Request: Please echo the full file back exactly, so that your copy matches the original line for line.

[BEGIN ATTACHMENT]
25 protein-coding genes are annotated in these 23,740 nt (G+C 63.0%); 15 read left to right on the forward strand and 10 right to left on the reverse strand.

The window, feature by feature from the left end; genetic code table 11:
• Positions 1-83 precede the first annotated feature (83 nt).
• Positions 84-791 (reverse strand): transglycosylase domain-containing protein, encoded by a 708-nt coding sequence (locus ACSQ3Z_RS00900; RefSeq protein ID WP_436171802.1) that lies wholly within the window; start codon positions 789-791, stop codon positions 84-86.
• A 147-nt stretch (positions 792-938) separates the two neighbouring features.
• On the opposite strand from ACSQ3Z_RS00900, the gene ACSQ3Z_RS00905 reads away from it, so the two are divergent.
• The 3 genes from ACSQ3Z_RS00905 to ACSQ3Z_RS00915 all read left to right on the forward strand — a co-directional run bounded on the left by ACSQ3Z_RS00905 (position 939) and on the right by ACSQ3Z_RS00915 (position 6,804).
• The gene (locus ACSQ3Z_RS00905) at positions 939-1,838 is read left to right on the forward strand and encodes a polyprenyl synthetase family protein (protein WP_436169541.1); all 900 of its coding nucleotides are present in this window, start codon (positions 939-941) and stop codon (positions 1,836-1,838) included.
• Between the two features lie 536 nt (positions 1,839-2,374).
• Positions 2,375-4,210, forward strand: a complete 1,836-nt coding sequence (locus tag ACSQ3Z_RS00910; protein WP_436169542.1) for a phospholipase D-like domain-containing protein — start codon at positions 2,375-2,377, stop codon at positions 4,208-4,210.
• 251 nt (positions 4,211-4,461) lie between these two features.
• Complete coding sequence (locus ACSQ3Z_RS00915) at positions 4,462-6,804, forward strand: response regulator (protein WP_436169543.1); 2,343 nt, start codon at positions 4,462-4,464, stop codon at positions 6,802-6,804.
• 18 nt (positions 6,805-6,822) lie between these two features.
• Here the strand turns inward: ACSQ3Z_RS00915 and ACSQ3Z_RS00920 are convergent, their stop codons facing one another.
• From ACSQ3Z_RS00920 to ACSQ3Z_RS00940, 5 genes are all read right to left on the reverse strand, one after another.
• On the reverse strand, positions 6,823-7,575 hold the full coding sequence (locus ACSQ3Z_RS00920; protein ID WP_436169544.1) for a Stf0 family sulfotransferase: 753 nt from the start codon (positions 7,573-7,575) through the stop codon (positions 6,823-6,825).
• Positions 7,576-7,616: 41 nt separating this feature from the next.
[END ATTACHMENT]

25 protein-coding genes are annotated in these 23,740 nt (G+C 63.0%); 15 read left to right on the forward strand and 10 right to left on the reverse strand.

The window, feature by feature from the left end; genetic code table 11:
• Positions 1-83 precede the first annotated feature (83 nt).
• Positions 84-791 (reverse strand): transglycosylase domain-containing protein, encoded by a 708-nt coding sequence (locus ACSQ3Z_RS00900; RefSeq protein ID WP_436171802.1) that lies wholly within the window; start codon positions 789-791, stop codon positions 84-86.
• A 147-nt stretch (positions 792-938) separates the two neighbouring features.
• On the opposite strand from ACSQ3Z_RS00900, the gene ACSQ3Z_RS00905 reads away from it, so the two are divergent.
• The 3 genes from ACSQ3Z_RS00905 to ACSQ3Z_RS00915 all read left to right on the forward strand — a co-directional run bounded on the left by ACSQ3Z_RS00905 (position 939) and on the right by ACSQ3Z_RS00915 (position 6,804).
• The gene (locus ACSQ3Z_RS00905) at positions 939-1,838 is read left to right on the forward strand and encodes a polyprenyl synthetase family protein (protein WP_436169541.1); all 900 of its coding nucleotides are present in this window, start codon (positions 939-941) and stop codon (positions 1,836-1,838) included.
• Between the two features lie 536 nt (positions 1,839-2,374).
• Positions 2,375-4,210, forward strand: a complete 1,836-nt coding sequence (locus tag ACSQ3Z_RS00910; protein WP_436169542.1) for a phospholipase D-like domain-containing protein — start codon at positions 2,375-2,377, stop codon at positions 4,208-4,210.
• 251 nt (positions 4,211-4,461) lie between these two features.
• Complete coding sequence (locus ACSQ3Z_RS00915) at positions 4,462-6,804, forward strand: response regulator (protein WP_436169543.1); 2,343 nt, start codon at positions 4,462-4,464, stop codon at positions 6,802-6,804.
• 18 nt (positions 6,805-6,822) lie between these two features.
• Here the strand turns inward: ACSQ3Z_RS00915 and ACSQ3Z_RS00920 are convergent, their stop codons facing one another.
• From ACSQ3Z_RS00920 to ACSQ3Z_RS00940, 5 genes are all read right to left on the reverse strand, one after another.
• On the reverse strand, positions 6,823-7,575 hold the full coding sequence (locus ACSQ3Z_RS00920; protein ID WP_436169544.1) for a Stf0 family sulfotransferase: 753 nt from the start codon (positions 7,573-7,575) through the stop codon (positions 6,823-6,825).
• Positions 7,576-7,616: 41 nt separating this feature from the next.